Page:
4.   Raise the neti pot gradually so the saline solution flows in through your upper nostril and out of the lower nostril.  Breathe through your mouth. Opening your mouth and making a “K” sound will prevent the neti pot solution from coming out of your mouth.

5.   Empty about half the pot, then blow your nose vigorously to clear sinuses. Switch sides and let the water flow in through the other nostril.

6.   When the neti pot is empty, face the sink and exhale vigorously (blow out from the back of your head, not just the front part of your nose) without pinching the nostrils.

Squeeze Bottle Remedy

If you don’t want to use a neti pot, you can use an 8 ounce squeeze bottle and squirt 4 ounces of the nasal spray solution into each nostril. The solution exits through the opposite nostril. Opening your mouth and making a “K” sound will prevent the sinus wash from coming out of your mouth.

Personally, I find the squeeze bottle sinus treatment far more invasive and difficult to use than the neti pot – and more likely to result in “sinus burn” (what happens when you jump in a swimming pool and the water goes up your nose).

Nebulizer Sinus Remedy

You can also put a broad-spectrum anti-pathgen (bad bug killer) sinus remedy (like colloidal silver, or food-grade hydrogen peroxide) into a nebulizer.

You can use a vaporizer, or a steam tent, but these methods are not as effective as a nebulizer, since they cannot deliver a strong dose and the heat can also make it difficult to breathe in as deeply and fully as you need to. For a cold or mild allergy, a steam tent of vaporizer may be sufficient, but for an infection, you really should invest in a motorized nebulizer (plug-in or battery operated), especially if you have had recurring sinus infections.

For a sinus infection, you simply breathe in the nebulizer vapor through your nose, rather than your mouth. This delivers the medicine directly throughout your entire sinuses. Remember to breathe as deeply as you can to really flood the sinus cavities. Since it only involves breathing, many people find this preferable to using a neti pot. If you have any lung difficulties, then alternate inhaling through the mouth and nose. See this article for detailed instructions on how to use hydrogen peroxide and/or colloidal silver in a nebulizer.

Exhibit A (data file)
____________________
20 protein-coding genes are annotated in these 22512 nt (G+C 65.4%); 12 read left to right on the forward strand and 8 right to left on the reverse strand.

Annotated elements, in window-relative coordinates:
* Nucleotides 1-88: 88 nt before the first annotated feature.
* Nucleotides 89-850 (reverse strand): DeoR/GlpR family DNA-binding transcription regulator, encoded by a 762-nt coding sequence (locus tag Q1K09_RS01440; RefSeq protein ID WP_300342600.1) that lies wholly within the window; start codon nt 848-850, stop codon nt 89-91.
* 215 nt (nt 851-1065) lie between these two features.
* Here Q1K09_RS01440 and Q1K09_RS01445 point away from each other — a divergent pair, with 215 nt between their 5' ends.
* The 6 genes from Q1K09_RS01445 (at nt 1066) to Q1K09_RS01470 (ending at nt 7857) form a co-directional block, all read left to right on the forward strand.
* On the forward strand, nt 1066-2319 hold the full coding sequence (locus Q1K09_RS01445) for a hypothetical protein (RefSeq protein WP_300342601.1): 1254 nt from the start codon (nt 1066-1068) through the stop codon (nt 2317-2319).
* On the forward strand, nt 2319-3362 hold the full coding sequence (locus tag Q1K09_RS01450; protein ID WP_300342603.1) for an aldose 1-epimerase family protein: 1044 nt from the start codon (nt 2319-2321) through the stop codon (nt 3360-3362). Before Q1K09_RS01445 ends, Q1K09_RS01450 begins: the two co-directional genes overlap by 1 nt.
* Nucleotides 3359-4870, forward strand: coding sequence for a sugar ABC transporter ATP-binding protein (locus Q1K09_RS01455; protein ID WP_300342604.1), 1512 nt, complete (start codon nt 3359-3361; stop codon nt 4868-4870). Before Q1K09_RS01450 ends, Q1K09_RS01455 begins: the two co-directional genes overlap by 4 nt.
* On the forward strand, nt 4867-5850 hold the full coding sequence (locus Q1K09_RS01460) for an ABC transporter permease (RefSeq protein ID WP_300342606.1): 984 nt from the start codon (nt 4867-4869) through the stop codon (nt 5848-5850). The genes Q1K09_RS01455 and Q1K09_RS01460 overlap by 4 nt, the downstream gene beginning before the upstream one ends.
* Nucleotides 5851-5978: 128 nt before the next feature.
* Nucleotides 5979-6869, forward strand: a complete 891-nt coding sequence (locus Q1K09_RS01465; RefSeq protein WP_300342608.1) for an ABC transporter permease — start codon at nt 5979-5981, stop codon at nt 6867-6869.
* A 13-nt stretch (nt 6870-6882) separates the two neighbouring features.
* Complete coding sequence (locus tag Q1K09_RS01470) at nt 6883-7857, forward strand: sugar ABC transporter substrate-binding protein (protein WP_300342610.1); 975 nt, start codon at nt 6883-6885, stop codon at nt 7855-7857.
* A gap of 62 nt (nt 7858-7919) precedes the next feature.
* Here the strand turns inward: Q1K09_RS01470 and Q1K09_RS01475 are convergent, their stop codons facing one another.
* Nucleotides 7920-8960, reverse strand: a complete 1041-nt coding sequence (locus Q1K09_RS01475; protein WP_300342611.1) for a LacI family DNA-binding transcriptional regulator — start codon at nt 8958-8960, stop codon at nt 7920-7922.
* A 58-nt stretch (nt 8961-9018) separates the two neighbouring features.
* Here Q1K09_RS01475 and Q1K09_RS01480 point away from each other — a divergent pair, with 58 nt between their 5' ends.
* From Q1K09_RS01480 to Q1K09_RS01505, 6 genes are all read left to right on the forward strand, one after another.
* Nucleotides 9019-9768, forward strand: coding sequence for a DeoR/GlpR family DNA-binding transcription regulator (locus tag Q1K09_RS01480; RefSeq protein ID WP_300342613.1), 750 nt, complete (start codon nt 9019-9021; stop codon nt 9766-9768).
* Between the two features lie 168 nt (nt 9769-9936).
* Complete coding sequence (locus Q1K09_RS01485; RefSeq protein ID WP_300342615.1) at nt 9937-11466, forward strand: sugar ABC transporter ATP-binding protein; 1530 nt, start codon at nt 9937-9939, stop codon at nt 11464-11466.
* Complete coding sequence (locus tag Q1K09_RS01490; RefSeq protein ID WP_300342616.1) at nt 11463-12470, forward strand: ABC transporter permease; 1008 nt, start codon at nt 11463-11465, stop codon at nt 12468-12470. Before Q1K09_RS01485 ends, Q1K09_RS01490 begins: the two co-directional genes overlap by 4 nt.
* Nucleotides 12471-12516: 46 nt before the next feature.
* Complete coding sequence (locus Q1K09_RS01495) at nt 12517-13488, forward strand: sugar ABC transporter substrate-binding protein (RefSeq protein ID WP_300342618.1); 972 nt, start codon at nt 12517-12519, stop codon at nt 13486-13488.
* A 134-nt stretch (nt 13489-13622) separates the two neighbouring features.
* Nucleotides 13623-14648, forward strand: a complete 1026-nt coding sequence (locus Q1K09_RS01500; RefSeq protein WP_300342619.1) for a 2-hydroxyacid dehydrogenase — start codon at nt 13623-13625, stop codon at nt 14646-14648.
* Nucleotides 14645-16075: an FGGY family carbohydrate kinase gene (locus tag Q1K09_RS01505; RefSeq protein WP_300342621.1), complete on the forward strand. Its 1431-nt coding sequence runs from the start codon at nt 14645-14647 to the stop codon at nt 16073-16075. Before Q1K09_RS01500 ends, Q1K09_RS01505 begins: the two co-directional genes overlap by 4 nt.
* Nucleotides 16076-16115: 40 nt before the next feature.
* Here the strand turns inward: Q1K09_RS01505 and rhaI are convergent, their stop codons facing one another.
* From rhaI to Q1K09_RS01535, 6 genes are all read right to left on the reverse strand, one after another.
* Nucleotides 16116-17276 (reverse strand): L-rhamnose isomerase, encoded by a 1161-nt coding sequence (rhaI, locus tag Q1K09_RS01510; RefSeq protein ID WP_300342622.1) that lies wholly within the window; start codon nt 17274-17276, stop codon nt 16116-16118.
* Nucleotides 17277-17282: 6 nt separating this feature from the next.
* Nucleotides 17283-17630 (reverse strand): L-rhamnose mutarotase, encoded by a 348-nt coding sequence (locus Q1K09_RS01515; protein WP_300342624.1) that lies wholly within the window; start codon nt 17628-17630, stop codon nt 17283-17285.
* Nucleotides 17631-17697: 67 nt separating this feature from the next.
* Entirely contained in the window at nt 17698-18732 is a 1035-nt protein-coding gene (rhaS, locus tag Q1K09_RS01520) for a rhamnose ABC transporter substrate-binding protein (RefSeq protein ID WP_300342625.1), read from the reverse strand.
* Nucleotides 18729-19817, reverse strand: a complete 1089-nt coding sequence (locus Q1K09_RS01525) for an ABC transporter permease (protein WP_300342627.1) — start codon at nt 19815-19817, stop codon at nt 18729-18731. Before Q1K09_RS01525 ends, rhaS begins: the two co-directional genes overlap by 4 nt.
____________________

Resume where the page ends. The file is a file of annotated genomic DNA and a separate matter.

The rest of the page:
If you have suffered from repeated or chronic sinus infections, then you also need to replenish the good bacteria in your gastrointestinal tract. Take 1 to 2 capsules of a therapeutic high dose probiotic like Natren Healthy Trinity every day for at least one year.

Eucalyptus Steam Tent Remedy

Use a large ceramic or stainless steel bowl (no plastic or aluminum). Or a steel saucepan can work well too if you don’t have a bowl. Fill it 3/4 full of boiling drinking water and add 15 drops of eucalyptus essential oil. Now place your face right over the bowl, and cover your head and the bowl with a clean towel; creating a steam tent. Breathe as deeply as you can, in through your nose. Have some Kleenex handy so you can blow your snot out as needed, then go back to inhaling.

YouTube video

If it gets too hot, just open a corner of the steam tent to let some cool air in. Also do some deep breaths in through your mouth, pulling huge breaths into your lungs – breathe to fill your belly first, then up into your chest. As you breathe in, imagine the eucalyptus steam pushing into and filling the back of your lungs; pressing your ribcage out, as you breathe in.

This is a very easy remedy to administer to kids and all 3 of mine really loved it. If your children are very young, get under the steam tent with them and show them how to do it and also to test that it’s not too hot.

Breathe Easy At Night and Relieve Sinus Headache

To be able to sleep well (which builds your immune system, helping to fight the infection), do the neti pot (or the eucalyptus steam tent) last thing before bed and then apply Olbas Salve as a decongestant to open your sinus and help you breathe easier during the night. Keep the tube of salve on your nightstand for easy re-application if you wake up in the night.

Apply Olbas Salve to your temples, across your forehead, to the bony ridges under your eyes (keep away from eyes) and to the sides of your nose. This will also help to relieve any sinus headache you might have. You can re-apply during the day as well, as needed